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Does anyone remember the Samuel Adams IPO

Boston Beer Co. allowed the little guys in..

     

loanuniverse

1:29 pm on Oct 4, 2003 (gmt 0)

WebmasterWorld Senior Member 10+ Year Member



I remember that back in 1995 {I think it was 1995} the makers of Samuel Adams went public. The difference from a regular offering was that they set aside a chunk of ipo shares to be distributed amongst their customers. You could buy a six pack and get a coupon that will allow you to buy 33 shares at the IPO price. I think it was limited to the first 10,000 people or something like that.

Wouldn’t it be nice if Google did something like that. Maybe open it to adwords and adsense partners .... and if your site happens to be both then that lucky guy gets twice the shares :D

Chris_R

6:41 pm on Oct 4, 2003 (gmt 0)

WebmasterWorld Senior Member 10+ Year Member



I have heard stuff from time to time like what you mentioned - although I don't recall that specific IPO.

In google's case - I doubt they would do it. To much of a pain and problems with appearances.

It should be easier for everyone to get a piece of the action this time around. Be careful of thinking google ipo = sure cash though.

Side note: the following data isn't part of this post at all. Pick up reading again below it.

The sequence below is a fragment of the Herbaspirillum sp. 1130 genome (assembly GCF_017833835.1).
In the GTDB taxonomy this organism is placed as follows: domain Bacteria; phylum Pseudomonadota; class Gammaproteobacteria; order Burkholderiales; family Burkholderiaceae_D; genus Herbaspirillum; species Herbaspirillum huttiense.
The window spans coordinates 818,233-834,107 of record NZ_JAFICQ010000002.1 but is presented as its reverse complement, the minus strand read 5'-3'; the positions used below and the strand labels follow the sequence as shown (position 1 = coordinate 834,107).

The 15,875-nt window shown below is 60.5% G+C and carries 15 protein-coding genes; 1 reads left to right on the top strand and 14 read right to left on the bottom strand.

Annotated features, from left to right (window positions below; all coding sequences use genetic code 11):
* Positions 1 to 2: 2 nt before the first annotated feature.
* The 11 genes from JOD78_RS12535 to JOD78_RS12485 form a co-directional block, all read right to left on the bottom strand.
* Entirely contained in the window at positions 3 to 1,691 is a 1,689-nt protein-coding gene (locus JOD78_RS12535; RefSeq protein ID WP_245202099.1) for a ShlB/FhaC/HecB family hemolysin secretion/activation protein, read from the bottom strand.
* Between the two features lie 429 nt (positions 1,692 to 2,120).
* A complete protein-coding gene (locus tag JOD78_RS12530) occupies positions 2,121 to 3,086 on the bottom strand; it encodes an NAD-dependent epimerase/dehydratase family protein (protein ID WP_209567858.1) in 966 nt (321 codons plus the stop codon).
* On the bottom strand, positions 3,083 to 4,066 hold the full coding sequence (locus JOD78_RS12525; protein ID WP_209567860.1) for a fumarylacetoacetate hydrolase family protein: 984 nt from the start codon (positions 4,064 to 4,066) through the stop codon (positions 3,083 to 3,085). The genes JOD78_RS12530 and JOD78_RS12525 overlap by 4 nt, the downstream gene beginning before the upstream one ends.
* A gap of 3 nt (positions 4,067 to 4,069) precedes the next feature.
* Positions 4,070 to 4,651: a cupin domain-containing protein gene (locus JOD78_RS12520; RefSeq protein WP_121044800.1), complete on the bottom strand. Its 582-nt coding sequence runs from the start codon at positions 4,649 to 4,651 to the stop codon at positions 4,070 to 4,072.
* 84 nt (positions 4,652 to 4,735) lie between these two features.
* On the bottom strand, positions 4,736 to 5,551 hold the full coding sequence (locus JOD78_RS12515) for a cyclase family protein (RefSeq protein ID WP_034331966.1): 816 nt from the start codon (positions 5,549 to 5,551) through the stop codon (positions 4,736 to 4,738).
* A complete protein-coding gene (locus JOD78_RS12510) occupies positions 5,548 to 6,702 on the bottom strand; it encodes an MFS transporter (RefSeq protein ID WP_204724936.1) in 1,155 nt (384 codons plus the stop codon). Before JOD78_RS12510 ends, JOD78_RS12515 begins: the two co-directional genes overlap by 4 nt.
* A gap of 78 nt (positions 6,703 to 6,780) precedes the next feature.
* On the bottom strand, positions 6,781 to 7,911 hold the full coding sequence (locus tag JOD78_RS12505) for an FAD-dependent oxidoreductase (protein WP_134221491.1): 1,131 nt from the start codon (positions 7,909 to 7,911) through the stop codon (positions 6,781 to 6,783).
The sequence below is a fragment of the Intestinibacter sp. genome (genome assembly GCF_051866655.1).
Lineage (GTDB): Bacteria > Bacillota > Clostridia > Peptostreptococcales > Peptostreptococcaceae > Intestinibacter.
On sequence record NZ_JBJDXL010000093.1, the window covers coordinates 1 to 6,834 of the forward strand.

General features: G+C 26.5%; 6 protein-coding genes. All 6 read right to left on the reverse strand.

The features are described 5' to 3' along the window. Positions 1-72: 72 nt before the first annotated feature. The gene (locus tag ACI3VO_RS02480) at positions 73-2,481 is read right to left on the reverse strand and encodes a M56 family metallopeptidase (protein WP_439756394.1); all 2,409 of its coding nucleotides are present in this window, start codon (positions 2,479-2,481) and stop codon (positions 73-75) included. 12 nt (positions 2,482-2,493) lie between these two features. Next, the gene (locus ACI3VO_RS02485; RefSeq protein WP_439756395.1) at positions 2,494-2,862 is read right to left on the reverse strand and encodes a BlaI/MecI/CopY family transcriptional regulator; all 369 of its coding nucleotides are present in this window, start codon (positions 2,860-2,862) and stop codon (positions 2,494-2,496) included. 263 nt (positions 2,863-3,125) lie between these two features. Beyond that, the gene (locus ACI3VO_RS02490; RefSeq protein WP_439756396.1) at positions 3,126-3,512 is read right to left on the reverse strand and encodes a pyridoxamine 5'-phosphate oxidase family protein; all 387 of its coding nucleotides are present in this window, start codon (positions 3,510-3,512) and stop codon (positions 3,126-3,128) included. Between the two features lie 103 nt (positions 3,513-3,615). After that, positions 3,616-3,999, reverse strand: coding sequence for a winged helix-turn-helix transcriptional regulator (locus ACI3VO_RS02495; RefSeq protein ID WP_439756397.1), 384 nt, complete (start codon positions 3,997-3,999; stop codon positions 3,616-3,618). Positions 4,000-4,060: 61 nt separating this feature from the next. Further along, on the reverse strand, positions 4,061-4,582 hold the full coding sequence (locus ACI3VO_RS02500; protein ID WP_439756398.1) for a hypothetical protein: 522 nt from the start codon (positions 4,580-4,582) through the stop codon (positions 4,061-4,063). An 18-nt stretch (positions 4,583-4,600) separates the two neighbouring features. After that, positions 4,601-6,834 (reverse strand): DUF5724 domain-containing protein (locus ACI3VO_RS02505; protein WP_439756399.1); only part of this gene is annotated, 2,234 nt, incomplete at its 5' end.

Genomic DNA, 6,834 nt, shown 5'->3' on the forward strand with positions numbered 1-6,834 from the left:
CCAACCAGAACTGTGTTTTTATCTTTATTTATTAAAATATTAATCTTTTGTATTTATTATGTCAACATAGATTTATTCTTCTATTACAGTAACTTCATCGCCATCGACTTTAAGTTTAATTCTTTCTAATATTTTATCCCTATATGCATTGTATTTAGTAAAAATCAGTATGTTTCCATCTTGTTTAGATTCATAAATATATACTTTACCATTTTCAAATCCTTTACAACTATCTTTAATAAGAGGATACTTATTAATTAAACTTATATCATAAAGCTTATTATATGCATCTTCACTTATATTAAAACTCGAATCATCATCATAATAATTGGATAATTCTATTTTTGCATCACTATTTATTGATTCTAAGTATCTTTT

Don't want any WebmasterWorld member to lose thousands of dollars on the first day.

Paris

9:24 pm on Oct 5, 2003 (gmt 0)

10+ Year Member



Hey, I was one of those 10,000! You had to be quick because I recall they had to turn away another 20,000 or so that didn't come in on time.

What was cool about that IPO was that you had to pay $495 for those 33 shares. That was $15 a share. As demand crept up in the institutional market the offering price got upped to $18 BUT either because it would have been a logistical nightmare or because it just wouldn't be the cool thing to do they stuck to the $15 price for those who had gone through the coupon.

I was lucky enough to get out a few months later in the low $20's (I see the stock is at $16 now but it dipped into single digits a few times since then).

Garden Botanika did a similar deal, letting its shoppers in on the IPO (the company went belly up, I believe) -- and MP3.com also let the artists on its site in on the IPO.

I doubt Google would allow AdWords (or AdSense) clients in on the IPO. There is just too much demand to worry about the small fry, but, I'm with you, it would be an awfully cool gesture in empowering the Google fan with the deep pockets of Wall Street.

 

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